2.

The testing halt is also progress, but it is not at all clear that this is due to Trump. What effort did Trump make for this to happen? Or did it just so happen that Trump was President of the United States at the time? Recall that Trump is pretty lazy and does not read or prepare. Does anyone remember lengthy White House efforts last year on test ban? No. Because they did not happen. If you want to see what an actual sustained diplomatic effort on North Korea looks like, look at Yun Byung-se’s effort to clip away at North Korea’s diplomatic relationships during Park Geun Hye’s presidency. The Trump White House did nothing like that for a test ban.

I have argued elsewhere that the North Koreans halted and agreed to talk, because they are shopping around for a deal, not because of anything Trump did. This is another specious data point Trump should drop.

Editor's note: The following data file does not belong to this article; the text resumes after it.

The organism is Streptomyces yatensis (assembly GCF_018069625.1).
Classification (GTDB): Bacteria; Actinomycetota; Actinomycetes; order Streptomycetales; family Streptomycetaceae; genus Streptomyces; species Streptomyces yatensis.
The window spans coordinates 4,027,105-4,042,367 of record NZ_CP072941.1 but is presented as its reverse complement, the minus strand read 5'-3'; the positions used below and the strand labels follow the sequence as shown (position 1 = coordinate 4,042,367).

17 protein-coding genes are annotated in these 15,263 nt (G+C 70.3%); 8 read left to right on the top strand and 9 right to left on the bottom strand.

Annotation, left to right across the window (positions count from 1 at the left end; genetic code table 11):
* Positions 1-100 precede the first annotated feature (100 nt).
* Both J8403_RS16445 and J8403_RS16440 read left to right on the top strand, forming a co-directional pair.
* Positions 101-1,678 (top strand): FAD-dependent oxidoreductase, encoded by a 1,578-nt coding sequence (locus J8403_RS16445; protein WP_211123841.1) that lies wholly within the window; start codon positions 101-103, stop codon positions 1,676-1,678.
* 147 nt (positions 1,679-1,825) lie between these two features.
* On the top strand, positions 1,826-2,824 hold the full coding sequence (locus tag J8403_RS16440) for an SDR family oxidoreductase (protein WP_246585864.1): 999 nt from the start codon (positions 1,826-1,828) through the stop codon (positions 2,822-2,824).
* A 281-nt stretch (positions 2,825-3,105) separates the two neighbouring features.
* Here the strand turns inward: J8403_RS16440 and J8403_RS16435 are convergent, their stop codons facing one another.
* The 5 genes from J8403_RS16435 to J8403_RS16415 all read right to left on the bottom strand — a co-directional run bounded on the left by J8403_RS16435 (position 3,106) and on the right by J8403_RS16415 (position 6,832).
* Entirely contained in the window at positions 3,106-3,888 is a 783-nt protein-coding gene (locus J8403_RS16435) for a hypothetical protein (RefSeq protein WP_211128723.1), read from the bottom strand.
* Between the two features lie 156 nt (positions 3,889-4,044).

3.

No, Obama is not ‘responsible’ for North Korea’s nuclear weapons. By that logic, so are George W. Bush or any of his predecessors. North Korea, Iran, Israel, South Africa and Pakistan all demonstrate that small states whom, like many others, do not want to have nuclear weapons, can nonetheless get them. Both nuclear and missile technologies go back to the 1940s. It is not that hard for a determined state to get them if it really wants them. We can try our mightiest to stop them — sanctions, isolation, constraints like the JCPOA on Iran, the Treaty on the Non-Proliferation of Nuclear Weapons (NPT) or sabotage — but, barring the use of force, which the cancellation of JCPOA makes more likely, we have to learn to live with nuclear proliferation.